Politics

NH Legislature Calls For Constitutional Amendment On Political Spending

With a 14-10 vote, the New Hampshire General Court today became the 20th state legislature to call on Congress for a constitutional amendment allowing limits on political spending.

Constitutional Amendment On Political Spending
Image Courtesy of Liz Iacobucci

The NH House passed the same measure in a bipartisan vote on March 7th. To date, more than 80 Granite State municipalities have also passed similar resolutions.

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Derry resident Corinne Dodge convinced her Town Council to pass a resolution four years ago, and then formed the grassroots group “NH Voters Restoring Democracy” to push for a constitutional amendment. “The future of our country is at stake: our children’s and grandchildren’ futures are at stake,” she said. “Government decisions that benefit wealthy campaign donors and large corporations are usually not good for the rest of us.”

“Recent polling shows that voters believe ‘political corruption’ is our nation’s #1 crisis,” said former state Sen. Jim Rubens, of Etna. “Government is increasingly picking economic winners via tax subsidies, regulatory favoritism and spending programs. Businesses compete by buying influence in Washington instead of offering better products and services to consumers. Crony capitalism in a direct result of our corrupt political system – and it is reducing public support for free-market capitalism.”

“HB504 is the best route to putting New Hampshire legislators back in control over campaign finance and spending here in New Hampshire,” Rubens said.

“For years, Granite Staters have been working together across party lines, trying to get a constitutional amendment to renew the promise of equal citizenship and effective self-governance,” said American Promise President Jeff Clements. “The unflagging work of so many citizens has paid off. New Hampshire’s stand adds big momentum to the drive for a 28th Amendment to secure free speech and representation for all Americans, not just the few.”

Legislatures in 19 other states have already called on Congress to pass a constitutional amendment and send it to the states for ratification.

“Everyone, of every political stripe, agrees that our elections are bought and paid for. This is not the representative democracy our founders wanted,” said Rep. Ellen Read (D-Newmarket), sponsor of the bill. “Today, New Hampshire has made a giant bipartisan statement that we won’t stand for corruption. That people are more important than money.”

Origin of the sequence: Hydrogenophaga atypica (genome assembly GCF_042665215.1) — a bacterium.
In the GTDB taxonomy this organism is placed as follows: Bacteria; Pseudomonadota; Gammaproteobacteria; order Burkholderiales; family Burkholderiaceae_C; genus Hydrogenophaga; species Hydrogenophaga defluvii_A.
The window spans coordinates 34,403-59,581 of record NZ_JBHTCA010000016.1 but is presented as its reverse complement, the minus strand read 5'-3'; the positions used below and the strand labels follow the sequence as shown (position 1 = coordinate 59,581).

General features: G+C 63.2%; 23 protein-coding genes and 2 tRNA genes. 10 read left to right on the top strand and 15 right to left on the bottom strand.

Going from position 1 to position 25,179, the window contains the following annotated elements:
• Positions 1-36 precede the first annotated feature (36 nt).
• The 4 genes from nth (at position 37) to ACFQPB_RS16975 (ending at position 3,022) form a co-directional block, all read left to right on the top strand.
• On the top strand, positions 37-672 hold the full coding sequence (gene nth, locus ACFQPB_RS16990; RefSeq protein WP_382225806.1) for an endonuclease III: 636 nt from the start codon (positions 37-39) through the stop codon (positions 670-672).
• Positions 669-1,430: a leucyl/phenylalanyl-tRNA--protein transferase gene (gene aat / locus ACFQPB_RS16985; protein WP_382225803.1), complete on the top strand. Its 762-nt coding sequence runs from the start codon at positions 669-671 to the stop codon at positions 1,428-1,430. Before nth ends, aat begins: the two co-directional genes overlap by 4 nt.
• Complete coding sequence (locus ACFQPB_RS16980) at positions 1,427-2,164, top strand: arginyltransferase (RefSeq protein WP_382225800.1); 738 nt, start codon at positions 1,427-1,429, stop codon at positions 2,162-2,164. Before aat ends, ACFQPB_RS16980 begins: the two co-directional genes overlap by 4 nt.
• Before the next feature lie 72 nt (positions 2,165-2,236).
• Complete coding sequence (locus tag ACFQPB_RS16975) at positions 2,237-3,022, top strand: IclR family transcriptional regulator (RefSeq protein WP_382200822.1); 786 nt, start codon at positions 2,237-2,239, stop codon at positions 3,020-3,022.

“Public service should be about serving the public, not catering to outside interests just to be able to mount a viable campaign,” said Rep. Joseph Guthrie (R-Hampstead), a cosponsor. “Eighty percent of our state’s citizens believe that ‘Big Money’ is a problem in New Hampshire elections. Nationally, 84% of people believe that money has too much influence on elections. I’m glad the Legislature has taken this opportunity to be leaders on this national issue.”

“I am elated, that my state, New Hampshire, becomes the 20th state to call for a constitutional amendment to address the role of money in our elections.” said Olivia Zink, Open Democracy NH Executive Director.  “We know Granite Staters care deeply about this problem: 82 towns passed local resolutions calling for this. Eight in ten of us think special interests have more influence than voters in New Hampshire politics. Now that this bill has been passed by the state Legislature, we call on our congressional delegation to take action, as well.”

John Pudner, Executive Director of Take Back Our Republic, a conservative campaign reform organization, called the bill “good policy.”

“I hear from Republican candidates concerned about anonymous ads from groups funded by Soros, Bloomberg, Steyer, and others. This is the first step in protecting those candidates – all candidates – from nasty anonymous ads,” Pudner said. “A constitutional amendment is everyone’s best interests. It’s good for voters, it’s good for candidates, and it’s good for elected officials who want to be able to focus on their constituents rather than Big Money donors.”

“This victory today is due to years of work by citizens around New Hampshire,” said Steve Lipscomb, Managing Director of Fix It America. “Thank you to Open Democracy, American Promise and Take Back Our Republic for supporting the bill.”